Sunday, July 22, 2012

Race Report: Badwater Ultra

I was eagerly and optimistically awaiting the 2012 Badwater Ultra, but not from the start. I signed up hesitantly, not being sure if I'd be able to race due to personal circumstances.  But I did, and after I got accepted I still wasn't sure if I'd confirm, until Mike Arnstein enthusiastically convinced me, having gotten accepted himself. So we were sort of a team from the get-go.

The big news before the race was the mild forecast, with highs on Monday, July 16 in Death Valley predicted to be only 108 or 109. People who sign up for the Badwater Ultra, a 135-mile race starting in one of the hottest places on the planet in mid-July, continuing over three mountain ranges and finishing more than 8300 feet up the side of Mt. Whitney, sign up for the full experience, the greatest challenges, otherwise what's the point?  It can normally be 125 degrees during the race, so a high of under 110 is a real disappointment for many. My two previous races, 2009 and 2010, were pretty hot, so at least I've had that experience. This year I had a new and unexpected weather experience. Friday night before the race after I drove out to Stovepipe Wells (mile 42 on the course) with Mike and met my crew - my brother Ted, his wife Becky, and their sons Andrew, Garret and Riley - we were sitting in the saloon and saw the wind pick up a strong sandstorm. Next came the rain, and some heavy downpours! That area gets about two inches of rain a year, mostly in February, and here we just got about an inch! The storm left its mark, with dirt and gravel washed over some roads, and a big standing puddle covering the road just north of Stovepipe until well after the race passed through.

Anyway, the race. I was certainly hoping to improve on my past performances, both between 29 and 30 hours and both good for eighth place. But I didn't have the experience on the course to really judge what I might be capable of. I was hoping at least to take a little time off each leg of the course, not stop for breaks, move a little faster up the hills, keep my running pace up, and with a little luck maybe take a couple hours off my time. My crew was experienced, all five having crewed me in 2010, and Ted and Becky crewed me in 2009 as well. They were all excited to be back and so was I!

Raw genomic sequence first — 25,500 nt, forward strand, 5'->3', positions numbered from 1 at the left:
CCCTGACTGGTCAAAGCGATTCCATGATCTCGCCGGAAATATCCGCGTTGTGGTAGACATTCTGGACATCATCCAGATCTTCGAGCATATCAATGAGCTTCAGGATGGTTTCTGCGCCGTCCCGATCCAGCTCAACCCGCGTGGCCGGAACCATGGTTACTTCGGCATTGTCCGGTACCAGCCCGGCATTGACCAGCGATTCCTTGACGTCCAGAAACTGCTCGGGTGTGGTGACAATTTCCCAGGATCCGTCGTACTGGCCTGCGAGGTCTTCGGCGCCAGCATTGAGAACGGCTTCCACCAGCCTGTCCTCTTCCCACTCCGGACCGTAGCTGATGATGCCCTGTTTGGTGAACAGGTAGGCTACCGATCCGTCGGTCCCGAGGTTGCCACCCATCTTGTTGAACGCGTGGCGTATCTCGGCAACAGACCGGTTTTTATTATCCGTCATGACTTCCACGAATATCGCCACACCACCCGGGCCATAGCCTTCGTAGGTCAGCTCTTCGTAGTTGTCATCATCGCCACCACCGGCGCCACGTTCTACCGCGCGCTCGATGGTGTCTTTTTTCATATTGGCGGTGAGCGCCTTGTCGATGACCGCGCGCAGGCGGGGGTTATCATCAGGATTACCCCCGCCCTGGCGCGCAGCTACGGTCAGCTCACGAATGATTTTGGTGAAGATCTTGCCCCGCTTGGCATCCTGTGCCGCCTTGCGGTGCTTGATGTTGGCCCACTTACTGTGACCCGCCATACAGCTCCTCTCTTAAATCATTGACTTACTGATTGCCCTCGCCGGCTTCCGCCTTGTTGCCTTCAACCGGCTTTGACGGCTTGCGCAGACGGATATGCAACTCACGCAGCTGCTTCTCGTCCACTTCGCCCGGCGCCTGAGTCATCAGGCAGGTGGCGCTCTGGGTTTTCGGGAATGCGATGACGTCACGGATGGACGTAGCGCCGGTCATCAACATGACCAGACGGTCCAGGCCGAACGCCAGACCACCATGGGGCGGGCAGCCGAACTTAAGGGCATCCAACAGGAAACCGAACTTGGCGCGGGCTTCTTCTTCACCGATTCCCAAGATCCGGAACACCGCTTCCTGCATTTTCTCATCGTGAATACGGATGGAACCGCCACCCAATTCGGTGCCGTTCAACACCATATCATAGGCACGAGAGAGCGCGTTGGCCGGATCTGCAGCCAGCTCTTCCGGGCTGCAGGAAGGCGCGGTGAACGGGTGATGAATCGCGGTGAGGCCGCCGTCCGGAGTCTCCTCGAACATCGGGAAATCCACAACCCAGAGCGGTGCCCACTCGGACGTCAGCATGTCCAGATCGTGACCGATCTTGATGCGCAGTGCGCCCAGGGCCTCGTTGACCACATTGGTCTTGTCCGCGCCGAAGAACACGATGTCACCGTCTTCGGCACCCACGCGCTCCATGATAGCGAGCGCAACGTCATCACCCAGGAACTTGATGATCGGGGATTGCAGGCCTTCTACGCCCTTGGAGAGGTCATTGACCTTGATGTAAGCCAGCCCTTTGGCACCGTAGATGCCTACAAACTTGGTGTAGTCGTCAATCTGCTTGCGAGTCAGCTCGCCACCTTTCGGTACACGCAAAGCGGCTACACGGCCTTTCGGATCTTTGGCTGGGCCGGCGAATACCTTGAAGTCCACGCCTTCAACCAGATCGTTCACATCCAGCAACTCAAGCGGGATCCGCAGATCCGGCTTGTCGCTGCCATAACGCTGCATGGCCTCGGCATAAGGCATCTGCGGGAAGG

Maybe the best aspect of Badwater is seeing running friends from across the country and the world who you don't get to see very often, as well as making new friends. I was especially looking forward to seeing defending women's champion from Japan, Sumie Inagaki again. I ran with her in my first 48-hour race in Surgeres, France in 2008. She got second overall and I got third, but she broke the world record, so I can't be too disappointed. It was also nice to see some familiar faces from the New York area. Besides Mike, there was Ken Posner and his crew, Tony Portera and his crew (who I really didn't see until during the race itself), two friends who were members of Maryland runner Dave Ploskonka's crew, and Milko Mejia, who was on the crew for a 2011 top-10 runner from California, Mark Matyazac. There were also two other members of the upcoming USA 24-hour world championship team entered, Mike Morton and Harvey Lewis.